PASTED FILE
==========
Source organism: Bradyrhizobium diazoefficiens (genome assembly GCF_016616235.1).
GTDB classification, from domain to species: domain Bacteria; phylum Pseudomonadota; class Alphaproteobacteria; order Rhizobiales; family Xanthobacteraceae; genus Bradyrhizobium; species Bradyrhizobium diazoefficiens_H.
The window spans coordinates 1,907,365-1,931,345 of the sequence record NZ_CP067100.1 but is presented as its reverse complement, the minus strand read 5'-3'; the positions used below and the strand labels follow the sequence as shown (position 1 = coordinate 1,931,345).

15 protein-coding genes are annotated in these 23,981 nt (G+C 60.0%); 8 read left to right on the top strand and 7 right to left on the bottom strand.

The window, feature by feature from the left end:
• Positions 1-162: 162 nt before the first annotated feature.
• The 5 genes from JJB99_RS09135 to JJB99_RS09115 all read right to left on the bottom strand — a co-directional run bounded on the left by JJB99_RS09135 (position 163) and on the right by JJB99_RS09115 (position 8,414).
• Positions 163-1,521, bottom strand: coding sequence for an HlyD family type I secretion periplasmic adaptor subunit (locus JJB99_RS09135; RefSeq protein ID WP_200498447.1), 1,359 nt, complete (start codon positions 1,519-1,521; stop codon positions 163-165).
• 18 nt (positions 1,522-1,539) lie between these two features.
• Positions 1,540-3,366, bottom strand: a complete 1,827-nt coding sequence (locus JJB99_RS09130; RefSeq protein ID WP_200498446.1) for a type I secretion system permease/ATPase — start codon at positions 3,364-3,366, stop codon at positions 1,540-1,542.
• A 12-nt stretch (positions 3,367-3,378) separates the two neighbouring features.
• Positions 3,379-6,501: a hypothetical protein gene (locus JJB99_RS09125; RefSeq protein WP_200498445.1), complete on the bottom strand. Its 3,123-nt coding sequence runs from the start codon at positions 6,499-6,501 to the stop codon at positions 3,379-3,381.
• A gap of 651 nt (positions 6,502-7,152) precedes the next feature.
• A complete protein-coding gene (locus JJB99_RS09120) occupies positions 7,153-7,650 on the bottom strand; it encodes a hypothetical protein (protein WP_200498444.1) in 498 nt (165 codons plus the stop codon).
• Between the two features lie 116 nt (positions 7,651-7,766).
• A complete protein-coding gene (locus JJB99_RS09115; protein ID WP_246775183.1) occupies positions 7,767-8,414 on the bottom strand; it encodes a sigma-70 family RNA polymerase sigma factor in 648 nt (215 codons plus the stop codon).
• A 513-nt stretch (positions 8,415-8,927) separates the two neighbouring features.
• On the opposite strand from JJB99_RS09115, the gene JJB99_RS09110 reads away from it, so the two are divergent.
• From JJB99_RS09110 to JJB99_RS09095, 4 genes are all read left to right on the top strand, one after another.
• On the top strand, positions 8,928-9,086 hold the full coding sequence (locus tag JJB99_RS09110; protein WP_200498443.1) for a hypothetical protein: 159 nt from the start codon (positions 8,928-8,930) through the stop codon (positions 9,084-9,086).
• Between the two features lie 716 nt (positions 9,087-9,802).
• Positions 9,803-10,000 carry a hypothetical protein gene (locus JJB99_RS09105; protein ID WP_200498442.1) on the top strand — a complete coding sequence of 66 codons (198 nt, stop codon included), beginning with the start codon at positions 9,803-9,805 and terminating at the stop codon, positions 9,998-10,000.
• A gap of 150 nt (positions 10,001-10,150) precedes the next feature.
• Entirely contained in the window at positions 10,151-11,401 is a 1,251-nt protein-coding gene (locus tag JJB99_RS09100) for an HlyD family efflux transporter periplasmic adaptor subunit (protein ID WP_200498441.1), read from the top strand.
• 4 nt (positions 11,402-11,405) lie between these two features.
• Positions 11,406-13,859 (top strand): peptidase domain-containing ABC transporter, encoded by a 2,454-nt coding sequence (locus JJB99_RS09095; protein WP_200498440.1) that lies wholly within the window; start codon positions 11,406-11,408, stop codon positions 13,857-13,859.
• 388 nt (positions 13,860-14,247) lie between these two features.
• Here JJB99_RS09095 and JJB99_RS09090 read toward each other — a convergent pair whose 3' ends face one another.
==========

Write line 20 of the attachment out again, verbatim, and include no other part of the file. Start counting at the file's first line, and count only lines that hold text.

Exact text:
• On the top strand, positions 8,928-9,086 hold the full coding sequence (locus tag JJB99_RS09110; protein WP_200498443.1) for a hypothetical protein: 159 nt from the start codon (positions 8,928-8,930) through the stop codon (positions 9,084-9,086).